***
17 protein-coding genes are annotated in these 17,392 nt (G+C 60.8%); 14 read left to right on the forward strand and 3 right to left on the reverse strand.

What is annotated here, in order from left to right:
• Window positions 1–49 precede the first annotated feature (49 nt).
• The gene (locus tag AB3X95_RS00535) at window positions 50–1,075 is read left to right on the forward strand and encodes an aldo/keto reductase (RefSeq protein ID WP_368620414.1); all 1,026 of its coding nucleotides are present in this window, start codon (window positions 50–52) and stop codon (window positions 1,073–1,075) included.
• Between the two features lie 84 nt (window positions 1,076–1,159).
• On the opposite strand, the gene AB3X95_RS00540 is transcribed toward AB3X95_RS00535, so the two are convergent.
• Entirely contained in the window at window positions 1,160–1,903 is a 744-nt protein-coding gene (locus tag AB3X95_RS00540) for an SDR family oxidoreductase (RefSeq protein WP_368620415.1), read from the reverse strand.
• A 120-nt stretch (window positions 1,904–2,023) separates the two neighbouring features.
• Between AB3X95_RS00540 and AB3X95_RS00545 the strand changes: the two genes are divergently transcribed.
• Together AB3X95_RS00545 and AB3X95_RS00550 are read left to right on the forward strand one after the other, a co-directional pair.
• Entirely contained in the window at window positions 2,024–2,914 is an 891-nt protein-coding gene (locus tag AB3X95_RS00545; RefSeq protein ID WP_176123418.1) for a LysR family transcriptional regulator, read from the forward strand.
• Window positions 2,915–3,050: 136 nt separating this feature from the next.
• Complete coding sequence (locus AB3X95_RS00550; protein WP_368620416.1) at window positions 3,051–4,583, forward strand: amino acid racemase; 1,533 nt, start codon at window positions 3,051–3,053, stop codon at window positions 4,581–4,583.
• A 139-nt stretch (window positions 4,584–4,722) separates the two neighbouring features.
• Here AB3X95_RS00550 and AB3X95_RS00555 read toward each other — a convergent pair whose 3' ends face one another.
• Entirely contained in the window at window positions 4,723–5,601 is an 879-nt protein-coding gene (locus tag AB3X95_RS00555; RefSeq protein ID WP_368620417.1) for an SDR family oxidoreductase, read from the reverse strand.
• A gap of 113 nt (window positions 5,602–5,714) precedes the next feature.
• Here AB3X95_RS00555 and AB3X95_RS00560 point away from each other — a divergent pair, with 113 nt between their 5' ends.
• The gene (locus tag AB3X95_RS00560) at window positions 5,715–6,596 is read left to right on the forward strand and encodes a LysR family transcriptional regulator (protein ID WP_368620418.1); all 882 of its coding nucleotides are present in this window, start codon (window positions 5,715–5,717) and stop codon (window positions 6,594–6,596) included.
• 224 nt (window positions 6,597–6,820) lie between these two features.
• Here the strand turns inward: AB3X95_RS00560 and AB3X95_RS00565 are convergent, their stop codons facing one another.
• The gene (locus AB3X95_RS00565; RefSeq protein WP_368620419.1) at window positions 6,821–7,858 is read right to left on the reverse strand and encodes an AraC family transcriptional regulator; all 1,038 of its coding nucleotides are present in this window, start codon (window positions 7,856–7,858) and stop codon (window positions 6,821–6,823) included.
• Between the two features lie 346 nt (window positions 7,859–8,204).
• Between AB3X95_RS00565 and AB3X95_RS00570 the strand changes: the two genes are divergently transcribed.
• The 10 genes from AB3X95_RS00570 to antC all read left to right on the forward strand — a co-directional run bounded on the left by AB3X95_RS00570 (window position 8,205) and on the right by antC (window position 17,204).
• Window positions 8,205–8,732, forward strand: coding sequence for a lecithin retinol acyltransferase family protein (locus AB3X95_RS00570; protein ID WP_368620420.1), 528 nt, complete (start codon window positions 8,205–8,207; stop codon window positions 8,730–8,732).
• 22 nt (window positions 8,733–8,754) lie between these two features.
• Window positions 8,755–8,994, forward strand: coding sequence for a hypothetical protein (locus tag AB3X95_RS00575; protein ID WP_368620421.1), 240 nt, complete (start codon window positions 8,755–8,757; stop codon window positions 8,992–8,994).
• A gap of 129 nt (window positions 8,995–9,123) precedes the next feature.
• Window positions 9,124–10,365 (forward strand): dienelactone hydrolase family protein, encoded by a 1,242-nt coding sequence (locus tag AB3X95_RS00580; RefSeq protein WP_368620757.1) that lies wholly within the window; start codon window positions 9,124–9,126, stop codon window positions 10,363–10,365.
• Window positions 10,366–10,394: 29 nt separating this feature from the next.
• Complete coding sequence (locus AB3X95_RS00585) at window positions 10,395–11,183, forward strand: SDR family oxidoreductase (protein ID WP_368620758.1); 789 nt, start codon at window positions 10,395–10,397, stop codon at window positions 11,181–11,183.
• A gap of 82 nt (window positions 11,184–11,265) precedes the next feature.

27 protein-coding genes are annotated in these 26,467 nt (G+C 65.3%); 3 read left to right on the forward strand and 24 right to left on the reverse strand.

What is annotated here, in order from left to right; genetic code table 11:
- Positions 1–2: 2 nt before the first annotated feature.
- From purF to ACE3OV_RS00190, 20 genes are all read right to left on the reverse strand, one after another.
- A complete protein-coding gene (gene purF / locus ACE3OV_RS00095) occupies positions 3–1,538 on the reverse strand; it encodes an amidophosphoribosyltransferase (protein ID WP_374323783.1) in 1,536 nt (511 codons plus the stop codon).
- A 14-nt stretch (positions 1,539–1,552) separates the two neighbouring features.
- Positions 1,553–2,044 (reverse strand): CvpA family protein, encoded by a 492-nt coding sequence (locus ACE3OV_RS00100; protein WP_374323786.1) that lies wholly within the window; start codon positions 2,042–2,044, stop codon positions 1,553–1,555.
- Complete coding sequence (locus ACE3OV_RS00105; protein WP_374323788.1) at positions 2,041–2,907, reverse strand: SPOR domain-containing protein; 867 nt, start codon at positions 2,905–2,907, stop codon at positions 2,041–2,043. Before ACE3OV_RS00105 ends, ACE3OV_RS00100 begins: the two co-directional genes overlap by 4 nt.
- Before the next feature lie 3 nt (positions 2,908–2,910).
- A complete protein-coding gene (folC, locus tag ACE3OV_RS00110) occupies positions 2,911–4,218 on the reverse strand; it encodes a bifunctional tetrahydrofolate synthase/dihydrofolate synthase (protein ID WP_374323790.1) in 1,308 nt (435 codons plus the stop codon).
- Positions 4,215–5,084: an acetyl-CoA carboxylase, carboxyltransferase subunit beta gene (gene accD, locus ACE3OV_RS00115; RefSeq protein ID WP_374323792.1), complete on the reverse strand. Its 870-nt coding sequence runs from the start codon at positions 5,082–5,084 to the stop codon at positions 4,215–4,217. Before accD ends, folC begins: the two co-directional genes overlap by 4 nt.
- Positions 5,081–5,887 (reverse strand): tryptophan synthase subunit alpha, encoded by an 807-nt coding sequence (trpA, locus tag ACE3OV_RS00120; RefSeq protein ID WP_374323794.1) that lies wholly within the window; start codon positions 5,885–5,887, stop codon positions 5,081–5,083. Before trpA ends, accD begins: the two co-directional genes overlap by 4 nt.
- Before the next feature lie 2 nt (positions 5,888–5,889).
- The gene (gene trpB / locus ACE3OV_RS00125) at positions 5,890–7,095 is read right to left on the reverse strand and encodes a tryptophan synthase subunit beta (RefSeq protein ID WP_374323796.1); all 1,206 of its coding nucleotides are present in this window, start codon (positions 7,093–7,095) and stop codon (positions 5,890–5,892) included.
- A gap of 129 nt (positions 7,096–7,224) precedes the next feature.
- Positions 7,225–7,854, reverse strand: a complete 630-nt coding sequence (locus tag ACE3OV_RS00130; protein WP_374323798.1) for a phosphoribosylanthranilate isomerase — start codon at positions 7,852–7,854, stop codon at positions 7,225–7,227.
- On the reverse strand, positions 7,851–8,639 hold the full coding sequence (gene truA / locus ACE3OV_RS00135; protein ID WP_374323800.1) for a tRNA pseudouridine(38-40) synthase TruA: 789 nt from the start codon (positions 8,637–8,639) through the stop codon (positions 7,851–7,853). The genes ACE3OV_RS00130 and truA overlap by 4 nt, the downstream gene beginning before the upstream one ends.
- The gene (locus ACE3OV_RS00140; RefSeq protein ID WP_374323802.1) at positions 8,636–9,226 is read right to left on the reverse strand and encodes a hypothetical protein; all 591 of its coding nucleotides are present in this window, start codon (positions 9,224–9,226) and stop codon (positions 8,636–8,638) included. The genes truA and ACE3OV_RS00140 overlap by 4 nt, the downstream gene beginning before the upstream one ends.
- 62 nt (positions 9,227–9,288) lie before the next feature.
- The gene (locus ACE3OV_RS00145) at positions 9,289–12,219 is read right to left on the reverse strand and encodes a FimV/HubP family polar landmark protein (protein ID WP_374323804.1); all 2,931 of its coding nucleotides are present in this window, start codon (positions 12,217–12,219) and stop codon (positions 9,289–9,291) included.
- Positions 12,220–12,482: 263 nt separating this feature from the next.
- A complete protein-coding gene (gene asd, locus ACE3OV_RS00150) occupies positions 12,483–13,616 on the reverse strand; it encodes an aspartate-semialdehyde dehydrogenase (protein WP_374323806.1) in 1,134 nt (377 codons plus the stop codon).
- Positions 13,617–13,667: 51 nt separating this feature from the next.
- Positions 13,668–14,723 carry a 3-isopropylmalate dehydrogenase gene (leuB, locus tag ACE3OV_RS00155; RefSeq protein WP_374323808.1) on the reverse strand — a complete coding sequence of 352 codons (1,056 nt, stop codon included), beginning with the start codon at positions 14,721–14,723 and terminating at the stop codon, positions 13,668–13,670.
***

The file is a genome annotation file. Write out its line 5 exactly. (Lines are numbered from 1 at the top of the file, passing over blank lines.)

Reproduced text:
• Between the two features lie 84 nt (window positions 1,076–1,159).